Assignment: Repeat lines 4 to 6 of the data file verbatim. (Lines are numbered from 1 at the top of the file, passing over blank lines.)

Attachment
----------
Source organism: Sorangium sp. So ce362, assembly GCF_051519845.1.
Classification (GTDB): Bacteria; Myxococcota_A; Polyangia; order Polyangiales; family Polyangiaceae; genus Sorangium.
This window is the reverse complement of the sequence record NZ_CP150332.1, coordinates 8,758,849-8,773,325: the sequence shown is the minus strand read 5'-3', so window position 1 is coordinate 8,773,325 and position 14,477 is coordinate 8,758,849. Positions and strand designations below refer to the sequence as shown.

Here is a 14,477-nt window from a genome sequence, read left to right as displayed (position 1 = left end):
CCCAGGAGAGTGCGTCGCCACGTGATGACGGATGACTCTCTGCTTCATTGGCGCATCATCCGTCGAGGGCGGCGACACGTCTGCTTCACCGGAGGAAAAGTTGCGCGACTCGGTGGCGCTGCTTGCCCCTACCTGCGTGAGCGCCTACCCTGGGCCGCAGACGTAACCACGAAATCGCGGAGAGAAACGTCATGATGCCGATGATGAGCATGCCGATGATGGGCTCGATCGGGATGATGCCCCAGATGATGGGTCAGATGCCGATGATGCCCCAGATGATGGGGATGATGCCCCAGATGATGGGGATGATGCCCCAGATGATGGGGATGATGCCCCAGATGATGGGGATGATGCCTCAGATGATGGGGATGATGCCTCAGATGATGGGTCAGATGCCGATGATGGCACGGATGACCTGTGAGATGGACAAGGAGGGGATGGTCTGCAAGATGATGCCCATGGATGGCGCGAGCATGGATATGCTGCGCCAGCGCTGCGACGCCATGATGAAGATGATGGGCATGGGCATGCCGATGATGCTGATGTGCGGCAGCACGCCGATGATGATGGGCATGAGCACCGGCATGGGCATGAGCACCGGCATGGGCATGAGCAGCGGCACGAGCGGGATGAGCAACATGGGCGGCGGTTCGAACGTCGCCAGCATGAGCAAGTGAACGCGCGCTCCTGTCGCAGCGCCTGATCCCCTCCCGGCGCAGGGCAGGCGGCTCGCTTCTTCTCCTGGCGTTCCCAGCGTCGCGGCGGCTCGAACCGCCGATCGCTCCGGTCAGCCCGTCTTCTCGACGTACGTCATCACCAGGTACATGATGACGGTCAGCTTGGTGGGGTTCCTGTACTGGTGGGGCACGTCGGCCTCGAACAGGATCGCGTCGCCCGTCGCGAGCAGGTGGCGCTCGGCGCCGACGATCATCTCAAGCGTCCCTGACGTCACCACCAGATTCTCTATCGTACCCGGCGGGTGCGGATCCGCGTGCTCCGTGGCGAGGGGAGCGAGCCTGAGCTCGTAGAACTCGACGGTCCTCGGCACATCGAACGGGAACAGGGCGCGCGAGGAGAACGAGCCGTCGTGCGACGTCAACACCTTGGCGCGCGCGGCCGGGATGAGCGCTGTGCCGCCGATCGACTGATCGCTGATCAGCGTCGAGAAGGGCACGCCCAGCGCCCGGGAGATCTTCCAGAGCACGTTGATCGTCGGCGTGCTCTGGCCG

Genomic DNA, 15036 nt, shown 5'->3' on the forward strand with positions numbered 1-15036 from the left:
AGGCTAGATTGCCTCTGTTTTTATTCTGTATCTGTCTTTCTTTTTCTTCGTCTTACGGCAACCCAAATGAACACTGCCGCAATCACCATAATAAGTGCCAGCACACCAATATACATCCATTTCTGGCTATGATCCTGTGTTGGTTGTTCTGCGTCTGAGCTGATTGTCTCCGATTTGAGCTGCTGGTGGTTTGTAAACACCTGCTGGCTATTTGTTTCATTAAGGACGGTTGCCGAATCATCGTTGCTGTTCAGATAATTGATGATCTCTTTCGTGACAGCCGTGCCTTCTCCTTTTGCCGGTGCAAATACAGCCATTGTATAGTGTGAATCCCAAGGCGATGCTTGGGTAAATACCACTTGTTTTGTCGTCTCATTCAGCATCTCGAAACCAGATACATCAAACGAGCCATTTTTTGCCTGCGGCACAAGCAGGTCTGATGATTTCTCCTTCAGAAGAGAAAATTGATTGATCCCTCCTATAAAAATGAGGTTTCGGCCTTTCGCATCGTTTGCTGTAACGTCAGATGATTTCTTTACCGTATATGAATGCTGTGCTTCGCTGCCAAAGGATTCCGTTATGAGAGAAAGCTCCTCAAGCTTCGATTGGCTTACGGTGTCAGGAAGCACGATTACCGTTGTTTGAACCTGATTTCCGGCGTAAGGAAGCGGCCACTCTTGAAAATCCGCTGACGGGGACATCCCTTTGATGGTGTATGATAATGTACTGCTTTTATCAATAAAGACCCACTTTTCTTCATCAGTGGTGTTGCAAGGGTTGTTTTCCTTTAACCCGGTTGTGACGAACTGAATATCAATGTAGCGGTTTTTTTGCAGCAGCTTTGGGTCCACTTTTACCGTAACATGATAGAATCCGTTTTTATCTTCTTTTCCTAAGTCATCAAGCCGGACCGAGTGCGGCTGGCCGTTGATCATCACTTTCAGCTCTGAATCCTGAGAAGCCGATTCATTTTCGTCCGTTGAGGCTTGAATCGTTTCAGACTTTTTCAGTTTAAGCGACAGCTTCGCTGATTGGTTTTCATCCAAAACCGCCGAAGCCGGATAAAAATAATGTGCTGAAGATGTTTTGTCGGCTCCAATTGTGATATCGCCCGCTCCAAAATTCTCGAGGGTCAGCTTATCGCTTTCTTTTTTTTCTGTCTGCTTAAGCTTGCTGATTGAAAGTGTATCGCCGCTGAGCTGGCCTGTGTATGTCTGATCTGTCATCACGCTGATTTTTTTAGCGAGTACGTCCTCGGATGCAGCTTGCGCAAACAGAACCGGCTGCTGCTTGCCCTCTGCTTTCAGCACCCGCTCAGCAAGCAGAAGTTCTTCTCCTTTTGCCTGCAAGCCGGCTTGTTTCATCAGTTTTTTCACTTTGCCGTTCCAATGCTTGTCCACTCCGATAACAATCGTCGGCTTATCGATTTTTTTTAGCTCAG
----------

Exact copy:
Here is a 14,477-nt window from a genome sequence, read left to right as displayed (position 1 = left end):
CCCAGGAGAGTGCGTCGCCACGTGATGACGGATGACTCTCTGCTTCATTGGCGCATCATCCGTCGAGGGCGGCGACACGTCTGCTTCACCGGAGGAAAAGTTGCGCGACTCGGTGGCGCTGCTTGCCCCTACCTGCGTGAGCGCCTACCCTGGGCCGCAGACGTAACCACGAAATCGCGGAGAGAAACGTCATGATGCCGATGATGAGCATGCCGATGATGGGCTCGATCGGGATGATGCCCCAGATGATGGGTCAGATGCCGATGATGCCCCAGATGATGGGGATGATGCCCCAGATGATGGGGATGATGCCCCAGATGATGGGGATGATGCCCCAGATGATGGGGATGATGCCTCAGATGATGGGGATGATGCCTCAGATGATGGGTCAGATGCCGATGATGGCACGGATGACCTGTGAGATGGACAAGGAGGGGATGGTCTGCAAGATGATGCCCATGGATGGCGCGAGCATGGATATGCTGCGCCAGCGCTGCGACGCCATGATGAAGATGATGGGCATGGGCATGCCGATGATGCTGATGTGCGGCAGCACGCCGATGATGATGGGCATGAGCACCGGCATGGGCATGAGCACCGGCATGGGCATGAGCAGCGGCACGAGCGGGATGAGCAACATGGGCGGCGGTTCGAACGTCGCCAGCATGAGCAAGTGAACGCGCGCTCCTGTCGCAGCGCCTGATCCCCTCCCGGCGCAGGGCAGGCGGCTCGCTTCTTCTCCTGGCGTTCCCAGCGTCGCGGCGGCTCGAACCGCCGATCGCTCCGGTCAGCCCGTCTTCTCGACGTACGTCATCACCAGGTACATGATGACGGTCAGCTTGGTGGGGTTCCTGTACTGGTGGGGCACGTCGGCCTCGAACAGGATCGCGTCGCCCGTCGCGAGCAGGTGGCGCTCGGCGCCGACGATCATCTCAAGCGTCCCTGACGTCACCACCAGATTCTCTATCGTACCCGGCGGGTGCGGATCCGCGTGCTCCGTGGCGAGGGGAGCGAGCCTGAGCTCGTAGAACTCGACGGTCCTCGGCACATCGAACGGGAACAGGGCGCGCGAGGAGAACGAGCCGTCGTGCGACGTCAACACCTTGGCGCGCGCGGCCGGGATGAGCGCTGTGCCGCCGATCGACTGATCGCTGATCAGCGTCGAGAAGGGCACGCCCAGCGCCCGGGAGATCTTCCAGAGCACGTTGATCGTCGGCGTGCTCTGGCCG

Genomic DNA, 15036 nt, shown 5'->3' on the forward strand with positions numbered 1-15036 from the left: